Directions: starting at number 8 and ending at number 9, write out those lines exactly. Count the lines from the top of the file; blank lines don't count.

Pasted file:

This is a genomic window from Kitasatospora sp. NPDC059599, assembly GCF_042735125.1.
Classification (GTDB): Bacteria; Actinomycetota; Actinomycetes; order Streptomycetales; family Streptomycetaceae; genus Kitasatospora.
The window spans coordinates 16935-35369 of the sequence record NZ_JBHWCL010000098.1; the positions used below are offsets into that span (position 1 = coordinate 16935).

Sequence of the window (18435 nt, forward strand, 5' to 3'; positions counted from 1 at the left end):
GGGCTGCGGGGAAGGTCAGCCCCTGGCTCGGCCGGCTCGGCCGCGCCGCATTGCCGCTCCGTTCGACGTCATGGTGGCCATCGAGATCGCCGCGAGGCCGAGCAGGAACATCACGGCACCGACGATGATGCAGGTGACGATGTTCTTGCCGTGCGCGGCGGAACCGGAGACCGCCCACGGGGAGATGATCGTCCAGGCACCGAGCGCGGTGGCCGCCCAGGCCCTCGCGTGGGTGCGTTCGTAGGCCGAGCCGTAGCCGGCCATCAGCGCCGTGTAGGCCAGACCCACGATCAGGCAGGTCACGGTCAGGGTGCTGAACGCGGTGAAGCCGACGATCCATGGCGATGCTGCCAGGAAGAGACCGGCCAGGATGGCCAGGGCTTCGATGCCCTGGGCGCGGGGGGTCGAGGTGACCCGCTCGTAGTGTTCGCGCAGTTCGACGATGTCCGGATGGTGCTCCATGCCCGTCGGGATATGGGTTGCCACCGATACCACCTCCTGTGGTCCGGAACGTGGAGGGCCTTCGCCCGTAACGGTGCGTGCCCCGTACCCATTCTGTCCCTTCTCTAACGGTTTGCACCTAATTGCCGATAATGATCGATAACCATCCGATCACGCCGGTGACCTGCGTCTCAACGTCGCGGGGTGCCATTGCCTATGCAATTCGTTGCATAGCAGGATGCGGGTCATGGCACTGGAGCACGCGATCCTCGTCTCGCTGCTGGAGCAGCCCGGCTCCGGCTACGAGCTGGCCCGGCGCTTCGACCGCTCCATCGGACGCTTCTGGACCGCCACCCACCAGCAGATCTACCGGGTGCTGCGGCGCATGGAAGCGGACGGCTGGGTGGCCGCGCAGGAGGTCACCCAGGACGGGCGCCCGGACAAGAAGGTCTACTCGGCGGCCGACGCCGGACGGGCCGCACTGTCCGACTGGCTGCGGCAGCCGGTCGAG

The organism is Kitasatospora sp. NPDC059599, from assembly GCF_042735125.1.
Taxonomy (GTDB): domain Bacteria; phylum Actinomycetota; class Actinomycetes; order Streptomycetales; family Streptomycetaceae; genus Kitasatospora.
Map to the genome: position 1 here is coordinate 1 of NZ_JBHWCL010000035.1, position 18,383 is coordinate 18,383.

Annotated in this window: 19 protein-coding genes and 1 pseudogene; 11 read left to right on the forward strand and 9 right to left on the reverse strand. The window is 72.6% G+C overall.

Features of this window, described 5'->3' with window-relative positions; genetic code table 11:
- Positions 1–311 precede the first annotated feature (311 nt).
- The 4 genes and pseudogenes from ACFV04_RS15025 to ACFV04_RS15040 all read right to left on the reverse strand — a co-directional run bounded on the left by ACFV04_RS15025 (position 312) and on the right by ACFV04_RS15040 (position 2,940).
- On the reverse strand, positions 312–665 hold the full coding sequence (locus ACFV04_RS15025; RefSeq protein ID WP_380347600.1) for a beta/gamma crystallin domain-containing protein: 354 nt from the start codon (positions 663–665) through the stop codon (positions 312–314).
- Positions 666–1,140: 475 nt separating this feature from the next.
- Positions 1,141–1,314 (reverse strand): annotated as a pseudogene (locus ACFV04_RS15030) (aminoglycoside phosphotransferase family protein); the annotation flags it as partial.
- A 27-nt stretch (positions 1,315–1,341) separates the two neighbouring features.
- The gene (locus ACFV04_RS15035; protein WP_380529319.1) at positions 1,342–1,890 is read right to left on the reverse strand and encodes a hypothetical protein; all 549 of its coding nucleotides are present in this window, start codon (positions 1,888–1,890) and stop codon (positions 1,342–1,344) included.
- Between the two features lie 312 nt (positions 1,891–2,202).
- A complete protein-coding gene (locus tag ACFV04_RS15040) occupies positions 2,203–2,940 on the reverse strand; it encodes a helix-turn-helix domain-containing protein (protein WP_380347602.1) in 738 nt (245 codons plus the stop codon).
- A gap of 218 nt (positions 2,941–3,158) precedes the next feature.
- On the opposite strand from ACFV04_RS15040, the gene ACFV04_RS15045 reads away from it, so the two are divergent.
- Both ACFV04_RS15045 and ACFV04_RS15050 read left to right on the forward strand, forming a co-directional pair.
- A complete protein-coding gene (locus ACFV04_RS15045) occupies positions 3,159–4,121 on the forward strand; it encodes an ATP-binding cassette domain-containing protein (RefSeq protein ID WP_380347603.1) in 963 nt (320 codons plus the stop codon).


Map to the genome: position 1 here is coordinate 1 of NZ_JBHWCL010000035.1, position 18,383 is coordinate 18,383.

Annotated in this window: 19 protein-coding genes and 1 pseudogene; 11 read left to right on the forward strand and 9 right to left on the reverse strand. The window is 72.6% G+C overall.